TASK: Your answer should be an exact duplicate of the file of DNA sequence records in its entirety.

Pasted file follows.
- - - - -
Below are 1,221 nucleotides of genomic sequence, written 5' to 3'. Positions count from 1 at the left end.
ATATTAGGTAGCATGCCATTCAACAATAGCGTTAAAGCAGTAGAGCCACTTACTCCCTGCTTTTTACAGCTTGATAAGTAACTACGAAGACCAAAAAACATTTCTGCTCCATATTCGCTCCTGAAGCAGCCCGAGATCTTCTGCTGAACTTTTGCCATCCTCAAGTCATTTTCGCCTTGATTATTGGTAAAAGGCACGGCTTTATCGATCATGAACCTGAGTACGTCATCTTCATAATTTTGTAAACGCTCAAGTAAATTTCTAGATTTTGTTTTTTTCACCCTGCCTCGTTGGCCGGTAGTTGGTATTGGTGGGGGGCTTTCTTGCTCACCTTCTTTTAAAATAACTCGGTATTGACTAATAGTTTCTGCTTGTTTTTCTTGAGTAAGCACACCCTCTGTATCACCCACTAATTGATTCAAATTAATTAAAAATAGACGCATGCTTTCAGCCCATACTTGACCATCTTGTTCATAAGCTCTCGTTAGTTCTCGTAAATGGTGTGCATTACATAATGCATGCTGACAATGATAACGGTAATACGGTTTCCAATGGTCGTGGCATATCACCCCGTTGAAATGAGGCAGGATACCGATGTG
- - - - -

Below are 1,221 nucleotides of genomic sequence, written 5' to 3'. Positions count from 1 at the left end.
ATATTAGGTAGCATGCCATTCAACAATAGCGTTAAAGCAGTAGAGCCACTTACTCCCTGCTTTTTACAGCTTGATAAGTAACTACGAAGACCAAAAAACATTTCTGCTCCATATTCGCTCCTGAAGCAGCCCGAGATCTTCTGCTGAACTTTTGCCATCCTCAAGTCATTTTCGCCTTGATTATTGGTAAAAGGCACGGCTTTATCGATCATGAACCTGAGTACGTCATCTTCATAATTTTGTAAACGCTCAAGTAAATTTCTAGATTTTGTTTTTTTCACCCTGCCTCGTTGGCCGGTAGTTGGTATTGGTGGGGGGCTTTCTTGCTCACCTTCTTTTAAAATAACTCGGTATTGACTAATAGTTTCTGCTTGTTTTTCTTGAGTAAGCACACCCTCTGTATCACCCACTAATTGATTCAAATTAATTAAAAATAGACGCATGCTTTCAGCCCATACTTGACCATCTTGTTCATAAGCTCTCGTTAGTTCTCGTAAATGGTGTGCATTACATAATGCATGCTGACAATGATAACGGTAATACGGTTTCCAATGGTCGTGGCATATCACCCCGTTGAAATGAGGCAGGATACCGATGTG